The key to passing the bar is simple in theory, difficult in practice: Do everything in your power to prepare for it. That includes taking a bar review course and spending countless hours studying material, taking practice tests, and analyzing your progress.
Students get there in different ways. Some prefer studying alone. Others like the camaraderie of a group. Coffee shops might be your venue of choice, or maybe it’s the local library.
No matter what your preferences are, though, you will have to spend a good amount of time reviewing material at home. And when it comes to maximizing the efficacy of those sessions, you’ll need to create a study space that works for you, because the process is unlike anything you’ve gone through before.
What Your Study Space Should Look Like
Let’s eliminate some options, to start. Your bed isn’t a study space. Nor is your couch with the TV blaring. You need to be focused when you open your laptop, books, and notes, and having distractions nearby won’t help in that regard.
Ideally, you’d have a desk or home office to use for dedicated bar review work. If those aren’t available, get a little creative. Grab a corner of a table, and when it’s time to study, make it your own with books. Just make sure there’s enough space for a laptop, notebook, and papers, in addition to your review materials.
You just want to know that when you sit down, you’re there to study.
Now, once you have your spot picked out, you can start to optimize it. That begins with lighting. Natural sunlight can do wonders for your studying. It provides an energy boost and can lighten your mood. It also adds extra motivation to get outside as a reward for your hard work. So, if you can set up shop near a window, do it.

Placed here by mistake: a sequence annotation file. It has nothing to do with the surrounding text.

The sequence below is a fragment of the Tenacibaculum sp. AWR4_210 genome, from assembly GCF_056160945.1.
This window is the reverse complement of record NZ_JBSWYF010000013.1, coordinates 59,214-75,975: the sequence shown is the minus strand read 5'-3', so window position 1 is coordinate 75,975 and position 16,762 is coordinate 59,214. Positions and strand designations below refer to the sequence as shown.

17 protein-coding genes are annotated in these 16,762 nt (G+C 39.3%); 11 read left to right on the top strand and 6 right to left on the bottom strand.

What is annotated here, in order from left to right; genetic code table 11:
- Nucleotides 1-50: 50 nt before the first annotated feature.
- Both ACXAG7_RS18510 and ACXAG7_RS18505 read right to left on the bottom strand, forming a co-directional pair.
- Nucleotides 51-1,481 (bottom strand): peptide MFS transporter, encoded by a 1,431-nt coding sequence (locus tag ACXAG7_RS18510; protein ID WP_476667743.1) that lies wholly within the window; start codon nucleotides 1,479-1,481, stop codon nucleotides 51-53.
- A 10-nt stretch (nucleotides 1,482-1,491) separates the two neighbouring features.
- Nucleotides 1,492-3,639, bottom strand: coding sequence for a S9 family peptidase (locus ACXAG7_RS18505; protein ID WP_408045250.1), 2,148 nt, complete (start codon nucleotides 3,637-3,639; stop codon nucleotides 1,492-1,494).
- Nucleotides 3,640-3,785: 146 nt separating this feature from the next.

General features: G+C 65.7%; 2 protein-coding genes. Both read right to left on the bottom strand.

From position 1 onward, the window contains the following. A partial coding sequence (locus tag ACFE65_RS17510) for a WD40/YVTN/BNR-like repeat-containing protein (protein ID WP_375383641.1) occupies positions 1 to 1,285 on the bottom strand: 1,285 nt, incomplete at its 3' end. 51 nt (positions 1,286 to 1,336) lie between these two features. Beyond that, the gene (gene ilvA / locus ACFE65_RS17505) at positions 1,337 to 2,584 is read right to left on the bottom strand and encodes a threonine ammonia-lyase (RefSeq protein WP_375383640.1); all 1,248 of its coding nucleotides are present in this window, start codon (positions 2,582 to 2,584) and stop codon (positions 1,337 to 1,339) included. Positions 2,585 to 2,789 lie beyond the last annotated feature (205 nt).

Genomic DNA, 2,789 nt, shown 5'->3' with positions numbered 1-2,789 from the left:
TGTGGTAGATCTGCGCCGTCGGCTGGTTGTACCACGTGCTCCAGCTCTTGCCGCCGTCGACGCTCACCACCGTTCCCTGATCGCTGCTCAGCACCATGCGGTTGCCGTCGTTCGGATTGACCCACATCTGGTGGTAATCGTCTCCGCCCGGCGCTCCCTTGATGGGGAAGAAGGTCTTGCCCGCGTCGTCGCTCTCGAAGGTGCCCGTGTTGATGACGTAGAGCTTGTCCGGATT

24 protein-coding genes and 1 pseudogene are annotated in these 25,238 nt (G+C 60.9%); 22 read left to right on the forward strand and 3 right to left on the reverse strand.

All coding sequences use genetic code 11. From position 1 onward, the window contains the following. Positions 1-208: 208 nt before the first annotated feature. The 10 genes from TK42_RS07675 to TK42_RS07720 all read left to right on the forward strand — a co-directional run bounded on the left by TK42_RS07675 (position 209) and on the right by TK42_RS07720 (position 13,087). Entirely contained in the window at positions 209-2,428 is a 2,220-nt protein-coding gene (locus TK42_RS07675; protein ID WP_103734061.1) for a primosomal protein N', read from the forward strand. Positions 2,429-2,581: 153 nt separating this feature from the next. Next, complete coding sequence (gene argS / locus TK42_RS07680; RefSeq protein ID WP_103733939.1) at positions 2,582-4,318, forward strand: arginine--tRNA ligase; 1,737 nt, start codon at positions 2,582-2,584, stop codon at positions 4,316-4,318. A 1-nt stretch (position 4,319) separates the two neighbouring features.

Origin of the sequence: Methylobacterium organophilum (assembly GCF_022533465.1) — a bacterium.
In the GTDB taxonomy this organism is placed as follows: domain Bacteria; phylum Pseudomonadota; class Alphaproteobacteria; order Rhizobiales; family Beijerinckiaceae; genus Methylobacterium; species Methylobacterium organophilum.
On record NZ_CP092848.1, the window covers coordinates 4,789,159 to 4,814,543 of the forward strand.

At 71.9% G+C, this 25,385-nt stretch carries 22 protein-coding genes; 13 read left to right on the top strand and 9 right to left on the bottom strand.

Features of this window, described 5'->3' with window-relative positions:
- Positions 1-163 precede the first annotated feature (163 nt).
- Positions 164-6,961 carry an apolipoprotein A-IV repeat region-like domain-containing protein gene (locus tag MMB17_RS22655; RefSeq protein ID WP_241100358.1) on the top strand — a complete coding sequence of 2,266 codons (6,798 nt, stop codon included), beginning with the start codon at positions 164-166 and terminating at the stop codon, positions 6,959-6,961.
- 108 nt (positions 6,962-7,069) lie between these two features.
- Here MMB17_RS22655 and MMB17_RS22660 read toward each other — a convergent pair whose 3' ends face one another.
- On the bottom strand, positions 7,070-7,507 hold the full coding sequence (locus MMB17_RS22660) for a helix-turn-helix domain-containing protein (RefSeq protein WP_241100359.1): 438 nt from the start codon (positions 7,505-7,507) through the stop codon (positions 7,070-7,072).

But if that’s not an option, a small lamp is the next best thing. LED bulbs are energy efficient and can isolate small areas with light. When you’re burning the midnight oil for a long study session, you’ll be glad you have a lamp nearby.
You’d love to have an ergonomic chair, one that supports good posture and is comfortable, to boot. That’s not realistic for everyone, and there’s nothing wrong with a typical office chair—so long as you get up from time to time. By now, it’s well known that extended sedentary periods can have adverse effects on your health. Even if you’re in the zone, make it a habit to get out of your chair every few hours to stretch.
Better yet, set up a standing desk. You could purchase a lightweight one, but a stack of magazines and/or shoeboxes suffices. Just make sure you have a yoga mat or soft rug to stand on. The option will get you out of your chair and add much-needed breaks to your longer sessions.
Having a designated space, good lighting, and solid seated and standing options will go a long way in setting you up to prepare for the bar exam. But you can still customize your study space to fit your personality. For example:
- Add small plants to your desk or surrounding area. They look nice and may have health benefits, such as a reduction in stress. If nothing else, bar prep is stressful.
- Keep pictures of family, friends, pets, and other loved ones nearby. Bar preparation can get lonely, especially during those long sessions at home. Having little mementos around you can keep those important people close to your heart.
- Light candles (assuming they’re permitted). The flickering wick and sweet aromas lift the ambiance of the room, while adding a calming presence.
- Get a pair of noise-canceling headphones. They’ll help limit outside distractions and enable you to soundtrack your studies, no matter your musical preference.
Now that you have your home study space set up, open those books and get started. Keep in mind that part of successful bar preparation is finding what works for you. Yes, you should maintain good habits (waking up and going to sleep at the same time, eating three meals a day, mixing in exercise regularly), but you should also remain flexible.
If you’re not feeling as productive as you’d wish, change up your scenery. Switch the playlist you’re listening to or go without music altogether. In the end, passing the bar is the only thing that matters, and finding a studying groove is the best way to achieve that goal.